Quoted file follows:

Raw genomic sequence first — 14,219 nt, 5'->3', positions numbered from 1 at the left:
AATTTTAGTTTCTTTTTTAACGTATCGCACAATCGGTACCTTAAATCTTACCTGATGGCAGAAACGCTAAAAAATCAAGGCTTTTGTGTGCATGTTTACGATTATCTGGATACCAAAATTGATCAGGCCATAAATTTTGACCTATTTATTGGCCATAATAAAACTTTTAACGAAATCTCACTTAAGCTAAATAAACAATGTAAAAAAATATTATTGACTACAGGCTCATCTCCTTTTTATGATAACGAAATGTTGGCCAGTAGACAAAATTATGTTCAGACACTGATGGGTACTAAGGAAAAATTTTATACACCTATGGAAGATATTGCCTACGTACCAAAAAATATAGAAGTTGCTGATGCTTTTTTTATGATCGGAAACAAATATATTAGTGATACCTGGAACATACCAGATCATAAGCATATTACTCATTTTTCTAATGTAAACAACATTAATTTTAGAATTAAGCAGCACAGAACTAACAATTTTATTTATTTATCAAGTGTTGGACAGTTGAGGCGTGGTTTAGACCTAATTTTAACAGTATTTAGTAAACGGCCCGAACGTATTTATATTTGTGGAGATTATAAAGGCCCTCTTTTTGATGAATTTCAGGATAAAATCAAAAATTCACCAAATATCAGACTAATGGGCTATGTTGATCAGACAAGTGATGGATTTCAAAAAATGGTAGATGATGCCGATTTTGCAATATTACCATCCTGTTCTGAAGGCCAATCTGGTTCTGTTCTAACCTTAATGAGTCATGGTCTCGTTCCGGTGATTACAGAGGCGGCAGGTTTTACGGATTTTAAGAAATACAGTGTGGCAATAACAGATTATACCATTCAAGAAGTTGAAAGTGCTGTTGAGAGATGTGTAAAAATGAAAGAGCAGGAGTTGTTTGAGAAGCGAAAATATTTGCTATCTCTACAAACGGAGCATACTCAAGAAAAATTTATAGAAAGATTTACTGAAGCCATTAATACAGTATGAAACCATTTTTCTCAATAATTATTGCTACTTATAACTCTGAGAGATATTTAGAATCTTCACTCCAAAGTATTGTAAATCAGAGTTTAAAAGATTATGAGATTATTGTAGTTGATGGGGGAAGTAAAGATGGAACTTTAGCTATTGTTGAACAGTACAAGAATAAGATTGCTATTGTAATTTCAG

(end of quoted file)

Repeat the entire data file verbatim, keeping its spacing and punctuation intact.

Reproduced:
Raw genomic sequence first — 14,219 nt, 5'->3', positions numbered from 1 at the left:
AATTTTAGTTTCTTTTTTAACGTATCGCACAATCGGTACCTTAAATCTTACCTGATGGCAGAAACGCTAAAAAATCAAGGCTTTTGTGTGCATGTTTACGATTATCTGGATACCAAAATTGATCAGGCCATAAATTTTGACCTATTTATTGGCCATAATAAAACTTTTAACGAAATCTCACTTAAGCTAAATAAACAATGTAAAAAAATATTATTGACTACAGGCTCATCTCCTTTTTATGATAACGAAATGTTGGCCAGTAGACAAAATTATGTTCAGACACTGATGGGTACTAAGGAAAAATTTTATACACCTATGGAAGATATTGCCTACGTACCAAAAAATATAGAAGTTGCTGATGCTTTTTTTATGATCGGAAACAAATATATTAGTGATACCTGGAACATACCAGATCATAAGCATATTACTCATTTTTCTAATGTAAACAACATTAATTTTAGAATTAAGCAGCACAGAACTAACAATTTTATTTATTTATCAAGTGTTGGACAGTTGAGGCGTGGTTTAGACCTAATTTTAACAGTATTTAGTAAACGGCCCGAACGTATTTATATTTGTGGAGATTATAAAGGCCCTCTTTTTGATGAATTTCAGGATAAAATCAAAAATTCACCAAATATCAGACTAATGGGCTATGTTGATCAGACAAGTGATGGATTTCAAAAAATGGTAGATGATGCCGATTTTGCAATATTACCATCCTGTTCTGAAGGCCAATCTGGTTCTGTTCTAACCTTAATGAGTCATGGTCTCGTTCCGGTGATTACAGAGGCGGCAGGTTTTACGGATTTTAAGAAATACAGTGTGGCAATAACAGATTATACCATTCAAGAAGTTGAAAGTGCTGTTGAGAGATGTGTAAAAATGAAAGAGCAGGAGTTGTTTGAGAAGCGAAAATATTTGCTATCTCTACAAACGGAGCATACTCAAGAAAAATTTATAGAAAGATTTACTGAAGCCATTAATACAGTATGAAACCATTTTTCTCAATAATTATTGCTACTTATAACTCTGAGAGATATTTAGAATCTTCACTCCAAAGTATTGTAAATCAGAGTTTAAAAGATTATGAGATTATTGTAGTTGATGGGGGAAGTAAAGATGGAACTTTAGCTATTGTTGAACAGTACAAGAATAAGATTGCTATTGTAATTTCAG